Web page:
House Speaker Taylor Barras told lawmakers that he believes “there is some room” for talks to continue. Others appeared skeptical. Barras said Friday’s votes will be the “do or die” decisions on tax measures.
“Time is of the essence for us now, and I would like to complete that calendar (Friday) for everybody’s benefit,” he said.
It remains unclear if the fractious House can bridge the divide on what tax types — and what amount of money — should replace the expiring temporary taxes that are causing the $994 million budget hole on July 1.
“I’m pleased that we have made some progress,” Barras said.
House Republican leaders favor sales taxes, while Democrats, particularly the Black Caucus, prefer income taxes.
Wednesday’s debate on a sales tax bill devolved into angry and frustrated speeches from lawmakers who disagree over the tax approach. The exchanges were so acrimonious that House members openly talked of ending the special session early, with no tax agreement.
“We don’t need to quit,” said Sen. Francis Thompson, a Delhi Democrat.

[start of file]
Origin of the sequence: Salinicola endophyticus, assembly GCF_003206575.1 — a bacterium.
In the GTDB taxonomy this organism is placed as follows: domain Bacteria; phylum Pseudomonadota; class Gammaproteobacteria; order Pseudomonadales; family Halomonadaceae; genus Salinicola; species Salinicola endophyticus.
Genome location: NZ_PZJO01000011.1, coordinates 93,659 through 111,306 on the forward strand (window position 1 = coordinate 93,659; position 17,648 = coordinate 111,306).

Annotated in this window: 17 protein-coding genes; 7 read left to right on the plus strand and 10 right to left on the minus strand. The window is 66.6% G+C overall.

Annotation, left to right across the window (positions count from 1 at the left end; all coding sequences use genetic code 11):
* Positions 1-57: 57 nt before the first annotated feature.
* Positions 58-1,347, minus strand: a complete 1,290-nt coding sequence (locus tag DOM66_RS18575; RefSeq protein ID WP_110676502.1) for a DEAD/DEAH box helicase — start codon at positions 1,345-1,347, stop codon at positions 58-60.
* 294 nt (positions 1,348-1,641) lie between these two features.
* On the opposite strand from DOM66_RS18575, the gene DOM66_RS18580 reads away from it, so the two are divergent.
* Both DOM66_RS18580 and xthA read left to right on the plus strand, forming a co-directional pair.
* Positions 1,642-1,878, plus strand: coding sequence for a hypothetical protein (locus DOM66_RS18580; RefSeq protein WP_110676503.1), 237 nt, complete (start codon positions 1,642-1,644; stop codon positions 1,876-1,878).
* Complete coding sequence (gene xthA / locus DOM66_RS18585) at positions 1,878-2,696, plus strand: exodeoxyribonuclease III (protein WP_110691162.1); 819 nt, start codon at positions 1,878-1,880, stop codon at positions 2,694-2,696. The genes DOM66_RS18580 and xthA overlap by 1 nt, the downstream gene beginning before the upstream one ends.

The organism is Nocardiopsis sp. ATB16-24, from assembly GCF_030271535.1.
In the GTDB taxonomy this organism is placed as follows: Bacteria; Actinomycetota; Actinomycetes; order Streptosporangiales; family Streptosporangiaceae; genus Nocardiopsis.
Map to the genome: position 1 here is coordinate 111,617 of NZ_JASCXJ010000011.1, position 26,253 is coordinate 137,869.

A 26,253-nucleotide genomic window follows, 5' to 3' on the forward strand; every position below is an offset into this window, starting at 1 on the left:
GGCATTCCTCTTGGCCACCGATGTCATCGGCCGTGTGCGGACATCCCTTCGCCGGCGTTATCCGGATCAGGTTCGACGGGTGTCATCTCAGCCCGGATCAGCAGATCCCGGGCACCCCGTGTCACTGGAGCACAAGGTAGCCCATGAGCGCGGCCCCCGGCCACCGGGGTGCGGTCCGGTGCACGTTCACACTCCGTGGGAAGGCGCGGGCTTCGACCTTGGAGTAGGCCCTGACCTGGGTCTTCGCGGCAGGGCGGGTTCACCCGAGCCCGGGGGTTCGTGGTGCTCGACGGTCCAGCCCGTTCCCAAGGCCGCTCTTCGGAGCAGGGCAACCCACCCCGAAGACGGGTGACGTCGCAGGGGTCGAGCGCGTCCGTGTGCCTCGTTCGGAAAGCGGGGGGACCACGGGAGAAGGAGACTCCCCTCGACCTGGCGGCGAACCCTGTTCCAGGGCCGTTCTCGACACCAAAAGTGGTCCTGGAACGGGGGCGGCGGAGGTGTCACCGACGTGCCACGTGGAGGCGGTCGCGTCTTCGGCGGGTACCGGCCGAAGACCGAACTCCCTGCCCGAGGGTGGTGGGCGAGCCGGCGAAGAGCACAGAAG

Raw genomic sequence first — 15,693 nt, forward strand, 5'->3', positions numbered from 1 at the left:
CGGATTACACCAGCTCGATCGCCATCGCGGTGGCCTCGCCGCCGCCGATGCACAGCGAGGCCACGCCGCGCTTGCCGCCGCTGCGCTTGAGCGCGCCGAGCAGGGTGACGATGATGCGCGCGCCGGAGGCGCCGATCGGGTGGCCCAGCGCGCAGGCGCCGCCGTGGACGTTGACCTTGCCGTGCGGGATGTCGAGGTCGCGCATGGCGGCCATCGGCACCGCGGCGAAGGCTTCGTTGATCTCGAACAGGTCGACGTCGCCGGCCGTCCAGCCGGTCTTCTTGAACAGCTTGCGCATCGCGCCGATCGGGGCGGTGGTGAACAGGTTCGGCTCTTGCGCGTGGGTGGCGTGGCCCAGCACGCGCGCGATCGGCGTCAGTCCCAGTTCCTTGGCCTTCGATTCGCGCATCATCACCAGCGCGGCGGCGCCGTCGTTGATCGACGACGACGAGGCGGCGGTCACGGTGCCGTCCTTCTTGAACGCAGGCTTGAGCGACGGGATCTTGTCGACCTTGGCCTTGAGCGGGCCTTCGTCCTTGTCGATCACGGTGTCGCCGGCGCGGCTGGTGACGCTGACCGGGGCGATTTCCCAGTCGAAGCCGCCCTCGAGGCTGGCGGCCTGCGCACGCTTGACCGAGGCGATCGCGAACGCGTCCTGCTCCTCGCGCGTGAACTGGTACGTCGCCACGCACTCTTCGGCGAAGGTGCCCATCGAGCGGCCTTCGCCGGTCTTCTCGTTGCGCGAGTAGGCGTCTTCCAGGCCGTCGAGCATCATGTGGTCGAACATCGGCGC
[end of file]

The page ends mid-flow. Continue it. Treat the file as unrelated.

Senate President John Alario, a Republican known for his calm demeanor, said he believed House members could move past the tension: “Every day is new in this business.”
The sales tax measure would temporarily renew one quarter of an expiring 1 percent sales tax and temporarily eliminate some sales tax breaks, to raise nearly $300 million annually. Louisiana’s current state sales tax rate is 5 percent. It drops to 4 percent on July 1. The bill by Rep. Stephen Dwight, a Lake Charles Republican, would move the rate to 4.25 percent. But 0.25 percent of the tax would again be temporary, with an expiration date in mid-2021.
Only 38 of 105 House members voted for the measure. It needed 70 votes to pass.
But Barras said the bill remains “core to this debate.”
Democrats in the House also want a vote on a proposal to lessen the itemized deductions allowed for middle- and upper-income taxpayers.
Gov. John Bel Edwards called the special session, asking lawmakers to pass replacement taxes, saying without them, the TOPS free college tuition program, health care services and public safety programs would face deep cuts. The special session must end by March 7.
“The clock’s running on us. The clock’s not our friend,” Alario said.
Part of the $994 million shortfall will be offset with $302 million estimated from increased state income-tax collections caused by the federal tax changes. Alario said he’d like to see the House send over enough tax legislation to fill the remaining $692 million gap.